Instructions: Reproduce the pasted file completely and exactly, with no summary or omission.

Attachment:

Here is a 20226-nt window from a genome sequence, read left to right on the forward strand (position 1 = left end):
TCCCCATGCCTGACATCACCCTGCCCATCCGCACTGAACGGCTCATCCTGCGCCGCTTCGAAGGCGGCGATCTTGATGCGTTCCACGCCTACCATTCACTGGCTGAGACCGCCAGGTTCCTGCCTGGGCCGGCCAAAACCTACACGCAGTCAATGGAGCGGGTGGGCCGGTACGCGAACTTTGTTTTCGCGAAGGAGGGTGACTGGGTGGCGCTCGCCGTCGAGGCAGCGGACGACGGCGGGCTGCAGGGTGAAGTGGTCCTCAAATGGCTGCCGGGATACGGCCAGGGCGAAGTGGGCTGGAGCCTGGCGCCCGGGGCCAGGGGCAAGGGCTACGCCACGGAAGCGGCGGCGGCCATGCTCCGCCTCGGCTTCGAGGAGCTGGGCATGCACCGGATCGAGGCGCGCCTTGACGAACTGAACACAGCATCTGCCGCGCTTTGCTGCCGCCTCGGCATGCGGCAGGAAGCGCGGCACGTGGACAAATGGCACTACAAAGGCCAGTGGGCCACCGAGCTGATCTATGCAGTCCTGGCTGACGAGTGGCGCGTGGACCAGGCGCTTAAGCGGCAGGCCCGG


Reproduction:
Here is a 20226-nt window from a genome sequence, read left to right on the forward strand (position 1 = left end):
TCCCCATGCCTGACATCACCCTGCCCATCCGCACTGAACGGCTCATCCTGCGCCGCTTCGAAGGCGGCGATCTTGATGCGTTCCACGCCTACCATTCACTGGCTGAGACCGCCAGGTTCCTGCCTGGGCCGGCCAAAACCTACACGCAGTCAATGGAGCGGGTGGGCCGGTACGCGAACTTTGTTTTCGCGAAGGAGGGTGACTGGGTGGCGCTCGCCGTCGAGGCAGCGGACGACGGCGGGCTGCAGGGTGAAGTGGTCCTCAAATGGCTGCCGGGATACGGCCAGGGCGAAGTGGGCTGGAGCCTGGCGCCCGGGGCCAGGGGCAAGGGCTACGCCACGGAAGCGGCGGCGGCCATGCTCCGCCTCGGCTTCGAGGAGCTGGGCATGCACCGGATCGAGGCGCGCCTTGACGAACTGAACACAGCATCTGCCGCGCTTTGCTGCCGCCTCGGCATGCGGCAGGAAGCGCGGCACGTGGACAAATGGCACTACAAAGGCCAGTGGGCCACCGAGCTGATCTATGCAGTCCTGGCTGACGAGTGGCGCGTGGACCAGGCGCTTAAGCGGCAGGCCCGG